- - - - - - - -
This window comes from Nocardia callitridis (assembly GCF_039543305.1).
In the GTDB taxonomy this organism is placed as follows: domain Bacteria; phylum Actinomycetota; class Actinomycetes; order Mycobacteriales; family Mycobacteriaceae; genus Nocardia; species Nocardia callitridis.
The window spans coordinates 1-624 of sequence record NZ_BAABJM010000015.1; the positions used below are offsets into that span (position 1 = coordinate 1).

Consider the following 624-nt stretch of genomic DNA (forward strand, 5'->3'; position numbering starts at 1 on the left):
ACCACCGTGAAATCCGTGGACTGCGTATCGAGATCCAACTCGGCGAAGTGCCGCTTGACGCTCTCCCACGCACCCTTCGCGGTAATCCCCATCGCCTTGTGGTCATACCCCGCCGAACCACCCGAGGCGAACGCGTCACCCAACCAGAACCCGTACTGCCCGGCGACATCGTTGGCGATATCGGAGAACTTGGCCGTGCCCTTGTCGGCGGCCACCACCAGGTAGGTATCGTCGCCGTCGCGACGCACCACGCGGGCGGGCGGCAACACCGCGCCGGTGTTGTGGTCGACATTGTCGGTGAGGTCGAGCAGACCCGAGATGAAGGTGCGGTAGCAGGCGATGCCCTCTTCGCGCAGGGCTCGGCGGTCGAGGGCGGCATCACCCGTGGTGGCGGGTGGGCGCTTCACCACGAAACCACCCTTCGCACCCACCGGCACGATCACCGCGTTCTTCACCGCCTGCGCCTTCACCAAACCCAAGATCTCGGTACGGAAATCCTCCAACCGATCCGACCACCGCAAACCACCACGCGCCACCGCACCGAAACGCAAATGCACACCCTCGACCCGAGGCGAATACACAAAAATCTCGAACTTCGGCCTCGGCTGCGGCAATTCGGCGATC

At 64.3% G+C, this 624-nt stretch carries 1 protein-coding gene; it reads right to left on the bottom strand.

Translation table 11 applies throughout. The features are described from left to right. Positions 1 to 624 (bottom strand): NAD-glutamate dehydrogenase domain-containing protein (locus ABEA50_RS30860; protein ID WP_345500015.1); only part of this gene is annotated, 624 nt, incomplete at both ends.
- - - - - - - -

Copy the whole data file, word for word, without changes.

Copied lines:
This window comes from Nocardia callitridis (assembly GCF_039543305.1).
In the GTDB taxonomy this organism is placed as follows: domain Bacteria; phylum Actinomycetota; class Actinomycetes; order Mycobacteriales; family Mycobacteriaceae; genus Nocardia; species Nocardia callitridis.
The window spans coordinates 1-624 of sequence record NZ_BAABJM010000015.1; the positions used below are offsets into that span (position 1 = coordinate 1).

Consider the following 624-nt stretch of genomic DNA (forward strand, 5'->3'; position numbering starts at 1 on the left):
ACCACCGTGAAATCCGTGGACTGCGTATCGAGATCCAACTCGGCGAAGTGCCGCTTGACGCTCTCCCACGCACCCTTCGCGGTAATCCCCATCGCCTTGTGGTCATACCCCGCCGAACCACCCGAGGCGAACGCGTCACCCAACCAGAACCCGTACTGCCCGGCGACATCGTTGGCGATATCGGAGAACTTGGCCGTGCCCTTGTCGGCGGCCACCACCAGGTAGGTATCGTCGCCGTCGCGACGCACCACGCGGGCGGGCGGCAACACCGCGCCGGTGTTGTGGTCGACATTGTCGGTGAGGTCGAGCAGACCCGAGATGAAGGTGCGGTAGCAGGCGATGCCCTCTTCGCGCAGGGCTCGGCGGTCGAGGGCGGCATCACCCGTGGTGGCGGGTGGGCGCTTCACCACGAAACCACCCTTCGCACCCACCGGCACGATCACCGCGTTCTTCACCGCCTGCGCCTTCACCAAACCCAAGATCTCGGTACGGAAATCCTCCAACCGATCCGACCACCGCAAACCACCACGCGCCACCGCACCGAAACGCAAATGCACACCCTCGACCCGAGGCGAATACACAAAAATCTCGAACTTCGGCCTCGGCTGCGGCAATTCGGCGATC

At 64.3% G+C, this 624-nt stretch carries 1 protein-coding gene; it reads right to left on the bottom strand.

Translation table 11 applies throughout. The features are described from left to right. Positions 1 to 624 (bottom strand): NAD-glutamate dehydrogenase domain-containing protein (locus ABEA50_RS30860; protein ID WP_345500015.1); only part of this gene is annotated, 624 nt, incomplete at both ends.